One certainty is that EMA, after starting its existence in London 21 years ago, will have to be transferred to an EU country. How and where the agency, now with a staff of 890, will be relocated is unlikely to be decided until a Brexit agreement has been reached. Plans to make London the home of the pharmaceuticals division of the Unified Patent Court, an EU institution for settling EU-wide intellectual property disputes, will also have to be abandoned. The division, due to come into operation next year, will have to be set up in another EU city, probably after a delay.
The relocation of EMA will be a blow to the UK strategy of becoming a global centre for the development of new medicines and pharmaceutical production processes, particularly of advanced therapies. The UK pharmaceutical industry has benefited from moves by EMA to expand its scientific advisory activities to stimulate more research into new drugs and processes, especially those for the treatment of life-threatening conditions and rare diseases. The MHRA also operates its own scientific guidance schemes, which have links with the EMA’s advisory services.
The country’s pharmaceutical trade associations, led by the Association of the British Pharmaceutical Industry (ABPI), representing the research-based sector, and individual drug companies such as GSK, AstraZeneca, and Pfizer are, for example, involved in Medicines Manufacturing Industry Partnership (MMIP), a UK public-private body, which encourages research into new processes in areas like advanced therapies. It liaises closely with the MHRA, which acts as a channel of communication of information on MMIP’s work to EMA. The UK agency has a leadership role in EMA in dealing with the regulatory implications of new manufacturing processes.
The UK government’s objective in the Brexit negotiations is likely to be an agreement that allows the country access to the EU’s single market without tariff and above all non-tariff barriers. This approach is called the Norway option because Norway, with the two other non-EU states of Iceland and Liechtenstein, is a part of the single market and, consequently, an EMA member.
The attraction of the EU single market is that it is one of the world’s most advanced free-trade areas with tariffs not only being eliminated but also non-tariff barriers through the harmonization of national health, safety, and environmental regulations and standards. Remaining in the single market has the support of the vast majority of the more than 500 pharmaceutical companies in the UK and also the rest of the European pharmaceuticals sector because it would cause the least disruption and be the least costly.
But it has major drawbacks because the conditions of single market membership would be contrary to two key issues that swung the referendum vote in favour of Brexit--control of immigration and national sovereignty. Non-EU states in the single market have to accept a basic EU principle of free movement of people across borders and comply with EU regulations in whose approval they would not be able to participate. They also have to contribute to the EU budget.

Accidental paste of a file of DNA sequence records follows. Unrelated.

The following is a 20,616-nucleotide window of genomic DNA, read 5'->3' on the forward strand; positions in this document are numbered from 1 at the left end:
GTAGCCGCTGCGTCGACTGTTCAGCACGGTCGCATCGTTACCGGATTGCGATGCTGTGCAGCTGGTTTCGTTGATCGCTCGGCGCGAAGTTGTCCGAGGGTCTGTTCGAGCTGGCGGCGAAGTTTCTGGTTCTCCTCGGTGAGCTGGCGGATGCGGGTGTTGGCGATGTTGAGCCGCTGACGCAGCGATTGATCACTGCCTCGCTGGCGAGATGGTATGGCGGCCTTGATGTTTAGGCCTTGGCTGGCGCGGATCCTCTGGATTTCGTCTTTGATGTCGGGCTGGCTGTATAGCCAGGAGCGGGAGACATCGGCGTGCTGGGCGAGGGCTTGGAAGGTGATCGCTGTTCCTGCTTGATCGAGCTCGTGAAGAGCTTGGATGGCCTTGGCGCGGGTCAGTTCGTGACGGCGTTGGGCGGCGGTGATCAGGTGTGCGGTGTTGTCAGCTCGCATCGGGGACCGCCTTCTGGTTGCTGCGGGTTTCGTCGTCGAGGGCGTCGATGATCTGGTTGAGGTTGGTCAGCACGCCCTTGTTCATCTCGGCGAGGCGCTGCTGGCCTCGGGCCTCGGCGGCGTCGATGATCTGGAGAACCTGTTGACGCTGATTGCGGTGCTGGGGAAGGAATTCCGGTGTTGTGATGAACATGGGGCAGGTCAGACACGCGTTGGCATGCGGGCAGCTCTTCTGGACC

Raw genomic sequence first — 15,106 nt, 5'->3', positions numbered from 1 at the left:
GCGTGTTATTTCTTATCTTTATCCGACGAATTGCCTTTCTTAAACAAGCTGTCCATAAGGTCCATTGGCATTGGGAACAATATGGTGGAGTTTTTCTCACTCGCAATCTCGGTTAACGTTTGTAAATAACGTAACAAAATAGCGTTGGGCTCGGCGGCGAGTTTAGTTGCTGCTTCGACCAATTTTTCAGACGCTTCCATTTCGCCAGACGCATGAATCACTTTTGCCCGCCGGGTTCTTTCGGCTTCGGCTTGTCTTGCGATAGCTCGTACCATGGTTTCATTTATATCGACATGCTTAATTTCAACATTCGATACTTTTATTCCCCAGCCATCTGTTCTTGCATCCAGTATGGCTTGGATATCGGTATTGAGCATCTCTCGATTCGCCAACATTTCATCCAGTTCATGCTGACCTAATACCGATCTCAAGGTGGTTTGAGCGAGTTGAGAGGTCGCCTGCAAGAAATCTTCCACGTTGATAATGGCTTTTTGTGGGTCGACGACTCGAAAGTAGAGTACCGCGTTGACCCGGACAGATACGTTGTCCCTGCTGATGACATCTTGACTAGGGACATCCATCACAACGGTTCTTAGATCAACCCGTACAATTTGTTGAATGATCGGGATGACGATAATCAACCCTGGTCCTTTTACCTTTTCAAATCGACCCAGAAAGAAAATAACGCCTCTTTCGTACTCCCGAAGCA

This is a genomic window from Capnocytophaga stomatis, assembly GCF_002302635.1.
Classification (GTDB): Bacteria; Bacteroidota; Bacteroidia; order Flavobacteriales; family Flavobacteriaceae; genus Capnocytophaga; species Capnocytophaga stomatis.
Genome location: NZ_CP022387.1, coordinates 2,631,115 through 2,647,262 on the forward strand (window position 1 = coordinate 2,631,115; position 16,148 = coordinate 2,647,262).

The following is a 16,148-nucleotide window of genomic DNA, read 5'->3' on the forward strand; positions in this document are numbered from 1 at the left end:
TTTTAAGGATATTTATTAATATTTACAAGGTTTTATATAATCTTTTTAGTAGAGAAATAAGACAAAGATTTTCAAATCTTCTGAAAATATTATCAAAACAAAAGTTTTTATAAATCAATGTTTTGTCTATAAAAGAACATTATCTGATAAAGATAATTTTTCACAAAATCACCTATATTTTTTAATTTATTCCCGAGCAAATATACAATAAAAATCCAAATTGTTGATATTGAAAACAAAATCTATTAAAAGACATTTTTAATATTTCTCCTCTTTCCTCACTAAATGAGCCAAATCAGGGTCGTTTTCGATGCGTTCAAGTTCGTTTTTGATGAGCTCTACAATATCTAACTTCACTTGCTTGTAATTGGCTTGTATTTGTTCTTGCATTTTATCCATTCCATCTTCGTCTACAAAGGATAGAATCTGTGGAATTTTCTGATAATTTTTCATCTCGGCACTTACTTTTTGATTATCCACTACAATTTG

Another option for the UK is a relationship such as that between the EU and Switzerland, which enjoys the equivalent of open access to the single market through a series of mutual recognition agreements and deals on information exchange in areas such as GMP inspections. But such a deal could take years to negotiate.
It could also take many years to thrash out the less appealing alternative of a UK-EU free-trade agreement. This basic free-trade agreement would mean that exporters of pharmaceuticals from the country into the EU and from the EU into the UK would be confronted with tariff and non-tariff barriers. Exports of APIs from the UK, for example, could have to provide proof of GMP compliance in ways that Indian and Chinese API importers into the EU are obliged to do at the moment.
A free-trade deal would give the UK the most freedom to draw up its own pharmaceutical regulations. But then, the UK government faces a series of dilemmas. How much can it risk introducing new regulations without undermining its trading position with a neighbouring market of 420 million? Instead of being, as at present, one of the most popular first-launch markets in Europe for non-European drug companies, will it become one of the least appealing?
The more independent the UK becomes of the EU, the greater the threat of an exodus of pharmaceutical companies from the country into the EU. Even UK-owned drug producers may decide to focus on building a base in an EU country as the hub for a European supply chain. The UK is lucky to have two years to negotiate a withdrawal deal. It will take at least that long to sort out all the complexities of Brexit, particularly in the pharmaceuticals sector.
1. European Medicines Agency and Heads of Medicines Agencies, EU Medicines Agencies Network Strategy to 2020-Working Together to Improve Health, EMA/MB/151414/2015 (London, 17 Dec. 2015).
2. EMA, “Statement on the outcome of the UK referendum,” Press Release (London, 7 July 2016).
Pharmaceutical Technology Europe
Vol. 28, No. 8
When referring to this article, please cite it as S. Milmo, "Brexit Sparks Uncertainties," Pharmaceutical Technology Europe 28 (8) 2016.